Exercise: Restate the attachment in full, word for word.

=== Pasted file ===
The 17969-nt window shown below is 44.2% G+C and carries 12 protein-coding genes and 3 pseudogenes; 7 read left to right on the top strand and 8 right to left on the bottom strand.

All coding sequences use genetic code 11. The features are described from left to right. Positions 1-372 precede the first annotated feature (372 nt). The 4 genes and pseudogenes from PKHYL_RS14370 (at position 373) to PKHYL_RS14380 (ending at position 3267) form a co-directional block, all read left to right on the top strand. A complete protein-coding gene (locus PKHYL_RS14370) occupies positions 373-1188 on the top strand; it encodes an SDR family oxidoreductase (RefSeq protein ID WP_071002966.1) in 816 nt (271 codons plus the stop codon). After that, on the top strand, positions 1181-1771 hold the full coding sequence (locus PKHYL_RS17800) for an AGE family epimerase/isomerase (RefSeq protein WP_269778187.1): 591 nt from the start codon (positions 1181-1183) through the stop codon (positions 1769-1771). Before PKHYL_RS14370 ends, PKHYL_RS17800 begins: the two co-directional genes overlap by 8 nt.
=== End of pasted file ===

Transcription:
The 17969-nt window shown below is 44.2% G+C and carries 12 protein-coding genes and 3 pseudogenes; 7 read left to right on the top strand and 8 right to left on the bottom strand.

All coding sequences use genetic code 11. The features are described from left to right. Positions 1-372 precede the first annotated feature (372 nt). The 4 genes and pseudogenes from PKHYL_RS14370 (at position 373) to PKHYL_RS14380 (ending at position 3267) form a co-directional block, all read left to right on the top strand. A complete protein-coding gene (locus PKHYL_RS14370) occupies positions 373-1188 on the top strand; it encodes an SDR family oxidoreductase (RefSeq protein ID WP_071002966.1) in 816 nt (271 codons plus the stop codon). After that, on the top strand, positions 1181-1771 hold the full coding sequence (locus PKHYL_RS17800) for an AGE family epimerase/isomerase (RefSeq protein WP_269778187.1): 591 nt from the start codon (positions 1181-1183) through the stop codon (positions 1769-1771). Before PKHYL_RS14370 ends, PKHYL_RS17800 begins: the two co-directional genes overlap by 8 nt.